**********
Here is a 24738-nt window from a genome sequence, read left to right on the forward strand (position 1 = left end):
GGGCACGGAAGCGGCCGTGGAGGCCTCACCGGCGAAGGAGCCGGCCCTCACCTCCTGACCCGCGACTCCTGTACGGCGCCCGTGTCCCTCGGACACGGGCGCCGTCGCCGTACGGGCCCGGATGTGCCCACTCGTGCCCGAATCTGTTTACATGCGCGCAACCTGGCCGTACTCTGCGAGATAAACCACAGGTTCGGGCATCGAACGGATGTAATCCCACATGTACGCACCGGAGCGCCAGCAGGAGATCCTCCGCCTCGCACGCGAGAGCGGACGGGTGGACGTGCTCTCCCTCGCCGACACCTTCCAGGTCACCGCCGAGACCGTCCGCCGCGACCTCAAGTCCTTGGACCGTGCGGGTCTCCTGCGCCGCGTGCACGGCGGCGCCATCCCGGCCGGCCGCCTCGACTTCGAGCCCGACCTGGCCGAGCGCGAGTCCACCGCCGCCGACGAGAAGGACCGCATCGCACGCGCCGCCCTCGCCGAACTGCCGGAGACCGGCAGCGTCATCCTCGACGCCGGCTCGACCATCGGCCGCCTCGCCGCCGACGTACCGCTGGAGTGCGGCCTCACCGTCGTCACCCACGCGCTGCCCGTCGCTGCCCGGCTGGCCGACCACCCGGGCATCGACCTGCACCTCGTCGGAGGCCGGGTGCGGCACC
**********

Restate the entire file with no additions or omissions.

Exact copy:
Here is a 24738-nt window from a genome sequence, read left to right on the forward strand (position 1 = left end):
GGGCACGGAAGCGGCCGTGGAGGCCTCACCGGCGAAGGAGCCGGCCCTCACCTCCTGACCCGCGACTCCTGTACGGCGCCCGTGTCCCTCGGACACGGGCGCCGTCGCCGTACGGGCCCGGATGTGCCCACTCGTGCCCGAATCTGTTTACATGCGCGCAACCTGGCCGTACTCTGCGAGATAAACCACAGGTTCGGGCATCGAACGGATGTAATCCCACATGTACGCACCGGAGCGCCAGCAGGAGATCCTCCGCCTCGCACGCGAGAGCGGACGGGTGGACGTGCTCTCCCTCGCCGACACCTTCCAGGTCACCGCCGAGACCGTCCGCCGCGACCTCAAGTCCTTGGACCGTGCGGGTCTCCTGCGCCGCGTGCACGGCGGCGCCATCCCGGCCGGCCGCCTCGACTTCGAGCCCGACCTGGCCGAGCGCGAGTCCACCGCCGCCGACGAGAAGGACCGCATCGCACGCGCCGCCCTCGCCGAACTGCCGGAGACCGGCAGCGTCATCCTCGACGCCGGCTCGACCATCGGCCGCCTCGCCGCCGACGTACCGCTGGAGTGCGGCCTCACCGTCGTCACCCACGCGCTGCCCGTCGCTGCCCGGCTGGCCGACCACCCGGGCATCGACCTGCACCTCGTCGGAGGCCGGGTGCGGCACC